An alternative to security

Community safety hosts are ‘people who just want to love people’

Illustration by Talia Steele

Winnipeg’s Community Safety Hosts program is an alternative to traditional police and security services that’s rooted in community support, empathy and training.

These safety hosts are trained in trauma-informed care and Indigenous kinship practices to help create safe and accessible environments in spaces like libraries and emergency shelters. Part of their role involves sharing information about social supports, including rental-assistance programs and housing services.

Hosts work at ACCESS Downtown, Just a Warm Sleep (1JustCity’s overnight warming centre), the Millennium Library and with the provincial Department of Families.

Andreas Bremer-Boreski started working as a community safety host at the Just a Warm Sleep shelter in November. He says he was drawn to the program because of the difference hosts can make in the community.

“We’re people who just want to love people,” he says. Bremer-Boreski has also worked with Impact Security and the Sabe Peace Walkers, but, he says, “no other organization that I’ve ever been with has offered this much training.”

Specifically, this training helps Bremer-Boreski address situations in loving and positive ways. “We have a lot of training in psychological first aid in recognizing when someone is going through a particular crisis and what they might need,” he says.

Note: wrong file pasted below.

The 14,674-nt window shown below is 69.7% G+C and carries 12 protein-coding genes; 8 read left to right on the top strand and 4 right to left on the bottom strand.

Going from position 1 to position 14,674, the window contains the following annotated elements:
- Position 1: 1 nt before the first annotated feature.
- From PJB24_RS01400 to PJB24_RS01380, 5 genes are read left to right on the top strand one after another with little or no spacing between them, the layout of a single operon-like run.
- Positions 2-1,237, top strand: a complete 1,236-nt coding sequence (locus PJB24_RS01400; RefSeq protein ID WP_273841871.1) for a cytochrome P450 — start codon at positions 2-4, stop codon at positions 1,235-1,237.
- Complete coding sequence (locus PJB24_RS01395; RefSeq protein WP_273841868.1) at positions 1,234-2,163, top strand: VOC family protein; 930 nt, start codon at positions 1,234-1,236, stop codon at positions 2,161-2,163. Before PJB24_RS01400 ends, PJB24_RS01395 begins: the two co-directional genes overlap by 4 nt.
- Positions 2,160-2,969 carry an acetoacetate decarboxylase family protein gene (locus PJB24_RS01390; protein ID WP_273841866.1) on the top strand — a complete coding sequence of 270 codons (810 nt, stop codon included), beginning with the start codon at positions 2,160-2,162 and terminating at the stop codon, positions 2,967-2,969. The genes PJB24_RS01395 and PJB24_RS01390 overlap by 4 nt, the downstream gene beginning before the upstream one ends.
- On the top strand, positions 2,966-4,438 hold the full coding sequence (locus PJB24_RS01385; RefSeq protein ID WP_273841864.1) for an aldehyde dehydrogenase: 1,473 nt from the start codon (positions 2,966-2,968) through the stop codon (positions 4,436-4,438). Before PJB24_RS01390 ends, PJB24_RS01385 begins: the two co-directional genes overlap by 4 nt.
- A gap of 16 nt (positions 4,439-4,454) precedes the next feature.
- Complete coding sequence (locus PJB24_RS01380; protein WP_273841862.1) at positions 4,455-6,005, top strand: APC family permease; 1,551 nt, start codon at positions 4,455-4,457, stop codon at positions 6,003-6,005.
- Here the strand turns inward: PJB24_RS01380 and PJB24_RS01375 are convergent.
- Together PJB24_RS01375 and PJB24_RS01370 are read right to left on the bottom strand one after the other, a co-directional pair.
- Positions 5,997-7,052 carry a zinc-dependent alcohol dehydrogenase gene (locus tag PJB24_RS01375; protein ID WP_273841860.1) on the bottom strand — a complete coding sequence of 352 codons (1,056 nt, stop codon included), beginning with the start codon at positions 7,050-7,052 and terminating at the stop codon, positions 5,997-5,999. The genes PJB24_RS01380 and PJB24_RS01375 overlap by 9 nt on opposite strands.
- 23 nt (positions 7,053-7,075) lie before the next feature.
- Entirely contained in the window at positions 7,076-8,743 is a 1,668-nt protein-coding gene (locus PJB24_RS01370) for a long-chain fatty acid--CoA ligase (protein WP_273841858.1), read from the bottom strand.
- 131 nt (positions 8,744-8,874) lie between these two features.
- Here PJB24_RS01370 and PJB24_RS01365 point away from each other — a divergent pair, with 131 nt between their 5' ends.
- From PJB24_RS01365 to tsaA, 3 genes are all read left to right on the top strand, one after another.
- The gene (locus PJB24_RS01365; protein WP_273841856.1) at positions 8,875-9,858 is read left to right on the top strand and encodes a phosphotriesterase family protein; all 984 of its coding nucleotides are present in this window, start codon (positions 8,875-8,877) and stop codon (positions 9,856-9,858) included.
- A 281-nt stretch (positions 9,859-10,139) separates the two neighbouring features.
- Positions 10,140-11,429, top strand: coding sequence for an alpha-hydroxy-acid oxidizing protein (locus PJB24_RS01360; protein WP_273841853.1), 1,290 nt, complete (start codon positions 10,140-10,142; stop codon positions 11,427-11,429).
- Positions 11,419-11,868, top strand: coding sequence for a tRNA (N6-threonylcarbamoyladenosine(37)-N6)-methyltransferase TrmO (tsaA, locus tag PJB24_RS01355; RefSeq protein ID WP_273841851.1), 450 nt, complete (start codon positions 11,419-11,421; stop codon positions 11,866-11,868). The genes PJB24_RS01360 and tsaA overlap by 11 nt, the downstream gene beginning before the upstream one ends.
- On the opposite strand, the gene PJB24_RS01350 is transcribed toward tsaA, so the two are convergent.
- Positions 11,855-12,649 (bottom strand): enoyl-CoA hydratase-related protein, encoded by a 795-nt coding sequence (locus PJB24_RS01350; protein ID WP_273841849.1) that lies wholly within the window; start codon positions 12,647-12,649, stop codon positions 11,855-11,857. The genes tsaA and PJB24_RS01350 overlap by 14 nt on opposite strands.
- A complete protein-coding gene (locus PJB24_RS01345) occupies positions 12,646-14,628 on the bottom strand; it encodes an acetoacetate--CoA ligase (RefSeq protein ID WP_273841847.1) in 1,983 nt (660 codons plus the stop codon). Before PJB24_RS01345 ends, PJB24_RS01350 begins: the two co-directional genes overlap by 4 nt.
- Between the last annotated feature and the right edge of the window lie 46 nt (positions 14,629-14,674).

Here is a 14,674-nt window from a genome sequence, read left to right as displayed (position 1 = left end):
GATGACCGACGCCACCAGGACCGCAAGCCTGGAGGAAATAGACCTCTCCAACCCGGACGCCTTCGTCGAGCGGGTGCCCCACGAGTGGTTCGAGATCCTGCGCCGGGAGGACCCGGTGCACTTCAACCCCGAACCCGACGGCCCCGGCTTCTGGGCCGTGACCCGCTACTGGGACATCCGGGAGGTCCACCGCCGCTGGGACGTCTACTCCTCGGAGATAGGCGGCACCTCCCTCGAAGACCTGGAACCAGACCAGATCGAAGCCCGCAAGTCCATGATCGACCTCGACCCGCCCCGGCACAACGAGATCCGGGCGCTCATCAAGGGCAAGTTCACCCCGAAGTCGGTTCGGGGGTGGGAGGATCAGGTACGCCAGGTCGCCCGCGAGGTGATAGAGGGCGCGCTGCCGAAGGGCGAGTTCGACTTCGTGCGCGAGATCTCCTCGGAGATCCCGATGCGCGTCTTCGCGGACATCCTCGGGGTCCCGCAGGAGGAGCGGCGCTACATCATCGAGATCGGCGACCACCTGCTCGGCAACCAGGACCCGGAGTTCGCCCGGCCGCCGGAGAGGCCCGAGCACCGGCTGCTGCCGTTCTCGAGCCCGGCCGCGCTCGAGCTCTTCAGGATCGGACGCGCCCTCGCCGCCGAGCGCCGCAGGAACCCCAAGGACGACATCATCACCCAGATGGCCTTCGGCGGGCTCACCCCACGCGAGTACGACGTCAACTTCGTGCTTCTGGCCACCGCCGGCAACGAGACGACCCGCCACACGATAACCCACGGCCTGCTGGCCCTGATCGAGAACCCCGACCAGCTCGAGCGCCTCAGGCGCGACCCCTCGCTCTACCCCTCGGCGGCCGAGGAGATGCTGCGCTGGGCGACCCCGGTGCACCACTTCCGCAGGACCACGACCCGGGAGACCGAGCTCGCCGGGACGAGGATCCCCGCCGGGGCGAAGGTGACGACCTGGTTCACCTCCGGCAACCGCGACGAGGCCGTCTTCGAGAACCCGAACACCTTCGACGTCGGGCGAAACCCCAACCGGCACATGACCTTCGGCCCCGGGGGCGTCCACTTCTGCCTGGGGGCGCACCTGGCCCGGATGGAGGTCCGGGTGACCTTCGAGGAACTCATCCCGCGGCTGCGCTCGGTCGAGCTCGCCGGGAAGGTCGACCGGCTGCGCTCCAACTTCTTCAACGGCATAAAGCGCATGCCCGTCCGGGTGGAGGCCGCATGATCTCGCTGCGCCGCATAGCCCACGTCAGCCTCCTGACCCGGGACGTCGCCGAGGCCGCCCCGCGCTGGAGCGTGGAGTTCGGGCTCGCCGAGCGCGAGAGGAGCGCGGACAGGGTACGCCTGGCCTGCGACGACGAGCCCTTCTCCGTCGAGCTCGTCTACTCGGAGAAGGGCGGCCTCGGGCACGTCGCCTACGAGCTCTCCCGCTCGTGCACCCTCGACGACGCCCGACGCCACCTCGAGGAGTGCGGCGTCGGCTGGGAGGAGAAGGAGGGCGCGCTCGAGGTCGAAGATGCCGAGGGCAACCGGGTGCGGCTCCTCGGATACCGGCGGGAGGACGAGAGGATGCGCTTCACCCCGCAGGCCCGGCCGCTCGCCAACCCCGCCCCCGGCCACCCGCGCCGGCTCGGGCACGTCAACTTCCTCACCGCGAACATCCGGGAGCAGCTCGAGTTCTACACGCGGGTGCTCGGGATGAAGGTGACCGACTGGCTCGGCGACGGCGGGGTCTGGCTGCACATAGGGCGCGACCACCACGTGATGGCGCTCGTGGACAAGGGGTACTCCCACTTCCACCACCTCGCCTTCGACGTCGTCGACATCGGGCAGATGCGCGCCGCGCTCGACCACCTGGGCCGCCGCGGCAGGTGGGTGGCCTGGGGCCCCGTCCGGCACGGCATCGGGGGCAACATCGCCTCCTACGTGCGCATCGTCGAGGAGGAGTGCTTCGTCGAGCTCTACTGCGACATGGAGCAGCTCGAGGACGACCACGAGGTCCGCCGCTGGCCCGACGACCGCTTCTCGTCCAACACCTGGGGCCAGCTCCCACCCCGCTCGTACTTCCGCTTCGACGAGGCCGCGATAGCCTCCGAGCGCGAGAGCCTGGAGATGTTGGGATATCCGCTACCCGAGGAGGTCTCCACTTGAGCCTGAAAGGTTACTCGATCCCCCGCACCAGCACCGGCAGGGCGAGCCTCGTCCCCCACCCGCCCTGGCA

Community safety hosts submit daily reports at the end of each shift to track situations they encounter and how any issues are resolved. Over the past 17 months, these reports have shown an 83.3 per cent successful de-escalation rate.

Fearless R2W, an organization that helps people exiting the child-welfare system, leads the program, which also partners with the North End Community Renewal Corporation and the Winnipeg Public Library. Persons Community Solutions (PCS), a social enterprise focused on community safety, partnered with the Community Safety Hosts program in 2020.

Daniel Waycik, co-founder and director of operations at PCS, says the program was created as an employment opportunity for people exiting the child-welfare system and to address accessibility concerns when the Millennium Library introduced increased security measures in 2019.

The Winnipeg Foundation, Community Foundations of Canada and TD Bank funded the first cohort of program graduates. Now, the PCS board provides 75 per cent of the program’s funding, while the Winnipeg Public Library board covers 25 per cent.

In July 2021, three hosts completed the training and graduated from the program, which currently employs 21 hosts. Community safety hosts receive an additional 130 hours of training on top of the mandatory 40-hour Manitoba Security Guard Training Program.

Specifically, they receive training in family advocacy, nonviolent conflict intervention, harm reduction, trauma-informed care, first aid, CPR, AED use, communication, defensive procedures and suicide intervention.

However, despite the program’s positive results, Waycik says PCS never planned to have this many community safety hosts.

“It’s a bit financially debilitating,” Waycik says. “We wouldn’t have done this push if we weren’t given such clear indicators that the City of Winnipeg wanted safety hosts in libraries at this point in time.”

The City of Winnipeg has yet to provide any funding for the program, despite being part of its working group and asking for the increased number of community safety hosts.

Published in Volume 77, Number 24 of The Uniter (March 30, 2023)

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